Monthly Archives: June 2012

Caroline Willard Baldwin Day

If you check those daily history sites like we do, you may notice that tomorrow  (June 20)  in 1895, Caroline Willard Baldwin received the first ever PhD in Science awarded to a woman by an American university.

That’s a remarkable achievement for the time. If you’re a female geek, you may also wonder about the rest of Caroline’s story.  We certainly did, and spent an afternoon tracing her life through the Internet. Thankfully, it seems that everyone bought into that “information superhighway” line years ago, because one clue led to another, and another, and yet another. While it’s not the complete picture, we can tell you Caroline was an extraordinary woman and an extraordinary mind.

Caroline was born in San Francisco on June 30, 1869. She was the only child of Army vet and miner Alfred Baldwin, one of the pioneering members of Santa Cruz County in California, and Fannie Willard, who was noted for her intellectual pursuits. Fannie must have been quite a woman in her own right, because in addition to public schooling, she rounded out young Caroline’s education with lessons in language and other subjects.

Caroline went on to become the first woman to receive a Bachelor of Science degree from the School of Mechanics at the University of California in 1892. She was so bright, she was one of the student speakers for the commencement ceremony at the University of California and placed third in her graduating class at Cornell University, where she received the famed doctorate in 1895. She wrote “A Photographic Study of the Arc Spectra” for the Physical Review journal of experimental and theoretical physics in 1896, and you can still read and download it today at the Internet Archive.

Three years after receiving her doctorate in physics, she married Charles Theobald Morrison and had two children, but she didn’t just pack her degrees away and take on the only role of wife and mother as society would expect at the time. Not only did she teach physics at the California School of Mechanical Arts, she also co-created the entire physics course there, authoring it with George Merrill. She was also active in a number of charities, and her favorite hobbies included “mountain trips” and “automobiling,” according to the 1914 Women’s Who’s Who, proving that her quest for adventure involved both mind and body. She left this earth far too soon, and her January passing is noted in the May 1928 issue of the Cornell Alumni News.

As Paul Harvey would say, “Now you know the rest of the story.” We just felt such an accomplished, history-making woman deserved more than one line on a webpage. By the way, if any of you write steampunk, she would make an awesome heroine.



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Women With Rabbit’s Feet? NBC Olympic Coverage Sticks Own Foot in Mouth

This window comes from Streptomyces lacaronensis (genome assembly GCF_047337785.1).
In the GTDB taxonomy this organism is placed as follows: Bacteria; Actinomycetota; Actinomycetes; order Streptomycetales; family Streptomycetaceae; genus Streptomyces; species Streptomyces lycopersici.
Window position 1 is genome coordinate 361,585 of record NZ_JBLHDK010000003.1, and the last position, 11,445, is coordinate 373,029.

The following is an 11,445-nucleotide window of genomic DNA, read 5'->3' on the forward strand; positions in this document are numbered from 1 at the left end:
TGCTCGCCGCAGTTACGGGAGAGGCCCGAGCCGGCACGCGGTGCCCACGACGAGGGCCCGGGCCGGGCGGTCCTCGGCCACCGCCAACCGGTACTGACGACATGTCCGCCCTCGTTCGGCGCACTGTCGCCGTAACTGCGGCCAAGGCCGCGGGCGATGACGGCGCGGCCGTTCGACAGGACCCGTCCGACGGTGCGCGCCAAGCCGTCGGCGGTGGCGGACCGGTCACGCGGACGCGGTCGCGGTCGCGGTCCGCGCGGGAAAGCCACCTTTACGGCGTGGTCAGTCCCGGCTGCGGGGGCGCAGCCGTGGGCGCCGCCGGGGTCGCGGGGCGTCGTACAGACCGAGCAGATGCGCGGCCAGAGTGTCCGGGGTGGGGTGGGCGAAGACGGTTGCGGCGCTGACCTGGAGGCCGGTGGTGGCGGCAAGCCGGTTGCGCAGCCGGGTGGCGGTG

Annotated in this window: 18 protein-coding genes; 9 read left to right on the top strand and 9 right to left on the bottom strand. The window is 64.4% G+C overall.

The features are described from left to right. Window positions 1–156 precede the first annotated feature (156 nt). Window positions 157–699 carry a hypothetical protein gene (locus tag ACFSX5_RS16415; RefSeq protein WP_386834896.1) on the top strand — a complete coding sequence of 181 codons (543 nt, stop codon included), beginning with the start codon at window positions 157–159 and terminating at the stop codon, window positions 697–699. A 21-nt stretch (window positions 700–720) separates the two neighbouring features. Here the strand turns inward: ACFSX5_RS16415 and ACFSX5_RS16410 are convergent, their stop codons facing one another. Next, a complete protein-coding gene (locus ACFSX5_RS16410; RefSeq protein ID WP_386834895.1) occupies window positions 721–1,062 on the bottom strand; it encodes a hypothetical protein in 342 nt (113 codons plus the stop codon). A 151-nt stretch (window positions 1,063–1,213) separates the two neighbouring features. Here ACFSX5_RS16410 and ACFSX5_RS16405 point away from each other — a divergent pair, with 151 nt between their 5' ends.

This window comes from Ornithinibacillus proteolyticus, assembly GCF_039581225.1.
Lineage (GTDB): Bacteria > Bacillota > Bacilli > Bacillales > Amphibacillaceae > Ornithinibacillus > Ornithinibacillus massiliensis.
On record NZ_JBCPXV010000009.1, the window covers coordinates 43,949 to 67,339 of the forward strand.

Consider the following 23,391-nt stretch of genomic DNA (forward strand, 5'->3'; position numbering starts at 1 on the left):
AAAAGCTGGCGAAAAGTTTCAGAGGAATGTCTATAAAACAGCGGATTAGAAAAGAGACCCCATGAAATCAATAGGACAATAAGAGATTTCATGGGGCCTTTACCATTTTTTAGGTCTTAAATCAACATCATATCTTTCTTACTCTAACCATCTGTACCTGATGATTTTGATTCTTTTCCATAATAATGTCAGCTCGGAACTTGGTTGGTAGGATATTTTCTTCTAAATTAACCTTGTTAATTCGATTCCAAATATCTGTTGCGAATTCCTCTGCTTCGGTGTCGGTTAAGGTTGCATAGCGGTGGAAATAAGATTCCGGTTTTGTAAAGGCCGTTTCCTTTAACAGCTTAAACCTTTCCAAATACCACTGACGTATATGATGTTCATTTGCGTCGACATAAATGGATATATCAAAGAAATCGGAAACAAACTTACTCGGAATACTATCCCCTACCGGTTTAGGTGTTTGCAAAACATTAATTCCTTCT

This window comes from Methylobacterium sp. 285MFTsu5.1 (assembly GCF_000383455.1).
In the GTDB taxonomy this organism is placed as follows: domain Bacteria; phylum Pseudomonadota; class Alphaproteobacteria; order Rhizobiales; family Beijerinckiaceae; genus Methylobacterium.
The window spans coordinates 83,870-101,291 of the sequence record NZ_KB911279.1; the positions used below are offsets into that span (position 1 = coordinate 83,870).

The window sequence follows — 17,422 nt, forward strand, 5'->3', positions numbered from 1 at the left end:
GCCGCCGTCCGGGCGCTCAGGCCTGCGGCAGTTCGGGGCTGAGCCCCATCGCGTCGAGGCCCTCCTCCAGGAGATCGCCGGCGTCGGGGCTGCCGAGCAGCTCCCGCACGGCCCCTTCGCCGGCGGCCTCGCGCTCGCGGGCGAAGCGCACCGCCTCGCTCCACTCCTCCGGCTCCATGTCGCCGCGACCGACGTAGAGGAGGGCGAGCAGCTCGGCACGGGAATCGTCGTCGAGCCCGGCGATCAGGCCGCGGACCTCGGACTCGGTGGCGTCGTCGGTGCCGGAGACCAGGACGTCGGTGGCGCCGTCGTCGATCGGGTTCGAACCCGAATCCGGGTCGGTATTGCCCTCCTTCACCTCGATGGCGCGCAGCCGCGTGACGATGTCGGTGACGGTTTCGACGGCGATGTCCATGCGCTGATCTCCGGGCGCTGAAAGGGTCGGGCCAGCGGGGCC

Athletes put in a lot of blood, sweat and tears to get to the Olympics, but for winning female competitors, NBC commentators might as well give credit to a penny they found in the parking lot or a four-leaf clover stuck in their sports bra. That’s the finding of a study done by University of Delaware professor James Angelini, who pored over years of NBC Olympics commentary with a team of researchers and discovered any discussion of women athletes during events mainly focused on luck, while talk of male athletes was on skill. If women lost their events, then it became about physical ability and their commitment to the sport. When men lost, the commentary focused on the success and skill of their competitors.

Mentioned in the study are recorded primetime hours from the 2008 Beijing Olympics and the 2010 Winter Olympics. Angelini and his team graded the commentary for each gender and ethnicity on several factors, including mentioning luck, physical ability, intelligence, strength and commitment. Angelini also noted that in the 2010 games, 75 percent of athletes mentioned were male.

In a separate study, the researchers also discovered that NBC paid far more attention to American athletes, which isn’t that surprising. Angelini said that the coverage did go farther than just national pride. Also, commentators tended to mention more about physical skills when talking about African-American athletes, intelligence when covering Asians, and commitment and composure while covering white competitors.

Since the 2012 London Games are fast approaching and this is the Twitter era, call NBC out if you see them making these completely avoidable and tacky comments.  Maybe they’ll realize that keeping their jobs takes some skill in addition to a lucky break.



Photo credit: Flickr/forestfolks

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Hilda Terry Day

Born today in 1914, Hilda Terry spent her life doing things her own way. She was the first famous syndicated female cartoonist, and the first woman to be admitted to the National Cartoonists Society in 1950. That sounds like a mild achievement, but in truth, it wasn’t. It took a year for her to get in, and she cajoled and shamed them into admission. Once in, she planted a foot firmly in the doorway and brought in other women artists.